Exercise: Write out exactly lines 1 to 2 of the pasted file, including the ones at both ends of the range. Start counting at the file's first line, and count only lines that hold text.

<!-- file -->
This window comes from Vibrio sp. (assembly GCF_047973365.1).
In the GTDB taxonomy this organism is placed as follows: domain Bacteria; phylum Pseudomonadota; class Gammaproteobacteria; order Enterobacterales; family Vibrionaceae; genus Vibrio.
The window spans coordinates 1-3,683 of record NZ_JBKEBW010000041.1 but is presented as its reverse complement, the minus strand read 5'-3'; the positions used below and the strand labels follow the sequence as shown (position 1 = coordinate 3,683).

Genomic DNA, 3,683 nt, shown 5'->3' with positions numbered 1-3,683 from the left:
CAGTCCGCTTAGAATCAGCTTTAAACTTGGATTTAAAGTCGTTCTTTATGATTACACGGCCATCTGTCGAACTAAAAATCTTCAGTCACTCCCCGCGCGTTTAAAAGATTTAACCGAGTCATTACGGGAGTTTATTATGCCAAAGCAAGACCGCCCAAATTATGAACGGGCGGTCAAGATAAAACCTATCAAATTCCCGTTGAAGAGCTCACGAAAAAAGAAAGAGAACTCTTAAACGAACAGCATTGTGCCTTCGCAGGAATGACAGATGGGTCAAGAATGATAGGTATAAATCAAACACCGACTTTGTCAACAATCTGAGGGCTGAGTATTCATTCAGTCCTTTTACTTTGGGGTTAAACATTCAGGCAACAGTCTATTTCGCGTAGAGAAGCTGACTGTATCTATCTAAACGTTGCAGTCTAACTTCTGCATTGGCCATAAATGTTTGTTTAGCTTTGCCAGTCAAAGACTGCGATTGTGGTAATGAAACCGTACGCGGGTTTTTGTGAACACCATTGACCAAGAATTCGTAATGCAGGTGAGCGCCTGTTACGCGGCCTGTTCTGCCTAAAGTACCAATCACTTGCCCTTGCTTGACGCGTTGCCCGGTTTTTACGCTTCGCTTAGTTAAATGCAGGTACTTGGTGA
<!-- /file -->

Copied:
This window comes from Vibrio sp. (assembly GCF_047973365.1).
In the GTDB taxonomy this organism is placed as follows: domain Bacteria; phylum Pseudomonadota; class Gammaproteobacteria; order Enterobacterales; family Vibrionaceae; genus Vibrio.